12:45 PM PT -- Bird released a statement apologizing for the incident, saying, "I'm taking some time away from the team as I deal with my legal and medical issues. I apologize to my family, the Celtics organization, my teammates, the fans and the NBA for the unnecessary distraction that I have caused."
"The information that has been released does not tell the full story. I do not condone violence against women. I am hopeful that in due time and process, I will be able to regain everyone's trust."
Boston Celtics guard Jabari Bird choked out his girlfriend so badly during a Sept. 7 incident that she lost consciousness ... according to prosecutors.
24-year-old Bird appeared in court in Boston on Thursday where prosecutors laid out the case against him ... and the allegations are horrifying. WBZ-TV's Beth Germano got a photo of Bird in court.
Officials say the alleged victim claims Bird terrorized her for 4 hours at his Brighton apartment -- where she tried to get away from the NBA player by hiding under her bed and locking herself in her bathroom.
During the alleged altercation, the woman claims Bird strangled her at least 12 times.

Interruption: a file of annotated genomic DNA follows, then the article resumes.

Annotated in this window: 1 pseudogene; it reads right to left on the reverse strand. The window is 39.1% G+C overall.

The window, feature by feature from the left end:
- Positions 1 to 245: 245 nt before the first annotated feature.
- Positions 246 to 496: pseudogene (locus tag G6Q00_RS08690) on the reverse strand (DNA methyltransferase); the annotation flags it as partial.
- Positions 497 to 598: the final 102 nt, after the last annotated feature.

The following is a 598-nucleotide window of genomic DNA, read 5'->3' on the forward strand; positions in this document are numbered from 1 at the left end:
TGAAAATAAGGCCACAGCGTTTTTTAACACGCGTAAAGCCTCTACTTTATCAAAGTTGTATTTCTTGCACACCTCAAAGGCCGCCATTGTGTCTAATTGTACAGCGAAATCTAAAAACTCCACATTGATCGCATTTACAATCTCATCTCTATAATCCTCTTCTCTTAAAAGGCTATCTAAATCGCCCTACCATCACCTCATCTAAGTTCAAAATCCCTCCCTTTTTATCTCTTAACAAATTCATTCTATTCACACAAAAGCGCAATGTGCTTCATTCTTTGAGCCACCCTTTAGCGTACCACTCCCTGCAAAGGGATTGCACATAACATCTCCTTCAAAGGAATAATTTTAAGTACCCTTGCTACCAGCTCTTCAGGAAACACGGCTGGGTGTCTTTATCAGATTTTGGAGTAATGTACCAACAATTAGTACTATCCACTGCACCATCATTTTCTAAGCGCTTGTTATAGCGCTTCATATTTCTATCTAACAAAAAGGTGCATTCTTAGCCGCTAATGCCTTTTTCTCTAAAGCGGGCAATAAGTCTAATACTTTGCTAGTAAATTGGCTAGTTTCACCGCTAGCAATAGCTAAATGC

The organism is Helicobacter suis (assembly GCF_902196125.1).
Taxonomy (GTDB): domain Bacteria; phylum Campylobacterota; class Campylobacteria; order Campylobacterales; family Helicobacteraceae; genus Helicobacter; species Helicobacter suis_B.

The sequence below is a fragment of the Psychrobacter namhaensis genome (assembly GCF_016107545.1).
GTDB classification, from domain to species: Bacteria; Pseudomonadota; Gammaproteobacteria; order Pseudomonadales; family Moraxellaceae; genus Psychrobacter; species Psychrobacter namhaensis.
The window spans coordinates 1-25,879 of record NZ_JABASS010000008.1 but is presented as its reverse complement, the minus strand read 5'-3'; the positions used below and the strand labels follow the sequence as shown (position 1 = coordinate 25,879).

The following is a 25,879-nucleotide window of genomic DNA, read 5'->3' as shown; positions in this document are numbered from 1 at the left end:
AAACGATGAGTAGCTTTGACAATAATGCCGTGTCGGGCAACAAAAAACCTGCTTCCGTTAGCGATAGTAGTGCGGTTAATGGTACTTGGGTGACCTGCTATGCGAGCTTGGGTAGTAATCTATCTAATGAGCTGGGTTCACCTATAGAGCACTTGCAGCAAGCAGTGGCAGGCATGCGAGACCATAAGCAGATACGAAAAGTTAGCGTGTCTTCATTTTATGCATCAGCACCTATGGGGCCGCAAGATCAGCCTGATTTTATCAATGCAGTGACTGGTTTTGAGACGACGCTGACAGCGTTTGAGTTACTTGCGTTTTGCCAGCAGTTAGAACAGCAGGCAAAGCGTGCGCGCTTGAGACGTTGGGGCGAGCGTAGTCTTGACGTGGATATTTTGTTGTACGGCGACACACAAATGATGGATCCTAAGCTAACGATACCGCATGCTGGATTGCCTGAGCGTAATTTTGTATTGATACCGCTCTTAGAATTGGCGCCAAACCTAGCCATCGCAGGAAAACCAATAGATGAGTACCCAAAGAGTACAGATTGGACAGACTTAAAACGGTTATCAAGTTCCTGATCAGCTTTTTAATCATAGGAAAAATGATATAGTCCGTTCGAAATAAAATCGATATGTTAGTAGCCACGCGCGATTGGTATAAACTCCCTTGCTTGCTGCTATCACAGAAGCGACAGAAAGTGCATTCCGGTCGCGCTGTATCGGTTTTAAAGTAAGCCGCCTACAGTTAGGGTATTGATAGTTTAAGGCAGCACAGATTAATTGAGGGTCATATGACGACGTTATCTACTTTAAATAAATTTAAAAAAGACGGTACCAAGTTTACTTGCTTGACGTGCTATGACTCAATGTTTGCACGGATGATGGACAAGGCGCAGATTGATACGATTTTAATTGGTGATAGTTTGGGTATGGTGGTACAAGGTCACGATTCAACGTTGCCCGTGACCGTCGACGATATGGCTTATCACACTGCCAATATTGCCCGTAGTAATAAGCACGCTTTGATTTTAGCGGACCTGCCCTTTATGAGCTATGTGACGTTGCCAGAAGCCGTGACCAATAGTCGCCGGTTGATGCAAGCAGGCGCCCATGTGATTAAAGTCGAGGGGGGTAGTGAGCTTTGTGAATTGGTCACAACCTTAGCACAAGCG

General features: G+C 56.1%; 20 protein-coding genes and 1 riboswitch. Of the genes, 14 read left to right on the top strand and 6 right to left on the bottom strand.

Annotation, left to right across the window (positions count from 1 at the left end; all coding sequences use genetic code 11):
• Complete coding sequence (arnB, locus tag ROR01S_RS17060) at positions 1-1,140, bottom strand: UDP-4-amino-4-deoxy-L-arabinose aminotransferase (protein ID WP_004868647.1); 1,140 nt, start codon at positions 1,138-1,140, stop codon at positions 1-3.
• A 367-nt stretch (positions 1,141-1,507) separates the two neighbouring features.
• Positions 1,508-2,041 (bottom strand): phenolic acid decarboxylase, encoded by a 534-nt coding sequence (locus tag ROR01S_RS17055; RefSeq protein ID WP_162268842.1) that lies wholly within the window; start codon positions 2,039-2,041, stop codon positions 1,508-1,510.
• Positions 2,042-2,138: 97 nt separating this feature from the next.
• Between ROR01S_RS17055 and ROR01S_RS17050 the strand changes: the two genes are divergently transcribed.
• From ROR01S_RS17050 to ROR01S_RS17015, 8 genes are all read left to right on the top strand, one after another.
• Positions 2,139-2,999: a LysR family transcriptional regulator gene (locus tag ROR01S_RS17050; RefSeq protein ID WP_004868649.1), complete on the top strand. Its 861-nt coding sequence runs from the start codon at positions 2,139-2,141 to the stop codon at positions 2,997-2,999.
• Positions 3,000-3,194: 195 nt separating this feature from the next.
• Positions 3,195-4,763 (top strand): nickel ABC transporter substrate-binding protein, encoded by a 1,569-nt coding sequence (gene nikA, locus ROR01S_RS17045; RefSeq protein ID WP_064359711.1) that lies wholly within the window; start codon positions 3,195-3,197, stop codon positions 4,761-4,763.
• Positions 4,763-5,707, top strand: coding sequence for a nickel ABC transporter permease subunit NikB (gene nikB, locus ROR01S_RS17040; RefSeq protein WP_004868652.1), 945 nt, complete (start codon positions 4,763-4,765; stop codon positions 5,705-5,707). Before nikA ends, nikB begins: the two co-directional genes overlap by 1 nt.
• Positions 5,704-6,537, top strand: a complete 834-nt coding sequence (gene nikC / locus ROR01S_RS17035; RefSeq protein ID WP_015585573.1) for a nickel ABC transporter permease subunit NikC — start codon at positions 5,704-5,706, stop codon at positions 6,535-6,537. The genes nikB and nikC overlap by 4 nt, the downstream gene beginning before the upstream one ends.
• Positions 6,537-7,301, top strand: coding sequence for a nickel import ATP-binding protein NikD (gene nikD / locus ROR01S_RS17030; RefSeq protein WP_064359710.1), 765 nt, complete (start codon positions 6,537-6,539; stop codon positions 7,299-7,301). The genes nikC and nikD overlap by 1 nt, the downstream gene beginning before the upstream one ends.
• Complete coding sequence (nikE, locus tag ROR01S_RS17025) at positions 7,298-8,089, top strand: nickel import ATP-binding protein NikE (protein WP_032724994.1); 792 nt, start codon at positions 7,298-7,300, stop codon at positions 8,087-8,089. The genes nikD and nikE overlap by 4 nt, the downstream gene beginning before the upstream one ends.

She claims she tried to escape, but Bird grabbed her by the ankles and dragged her away from the door.
Officials say Bird appeared to be having "seizure-like" symptoms during the end of the attack -- and that's how she was able to leave.
Afterward, she claims Bird texted her that he would kill himself if she didn't return to the apartment.
Bail was set at $50,000 -- and he's been ordered to pay in cash, as that's all the court accepts.
We spoke with the Suffolk D.A., Dan Conley, who tells us, "Anyone living in fear of domestic violence can count on our office for a safe, supportive, victim-centered environment."
"As this case illustrates, a trusted figure in a survivor’s life can make disclosing abuse to law enforcement easier."
"It might be a friend, coach, family member, or co-worker. It might be police or prosecutors directly. But no matter the circumstances and no matter who you are, it’s important to remember that there are people ready to help you."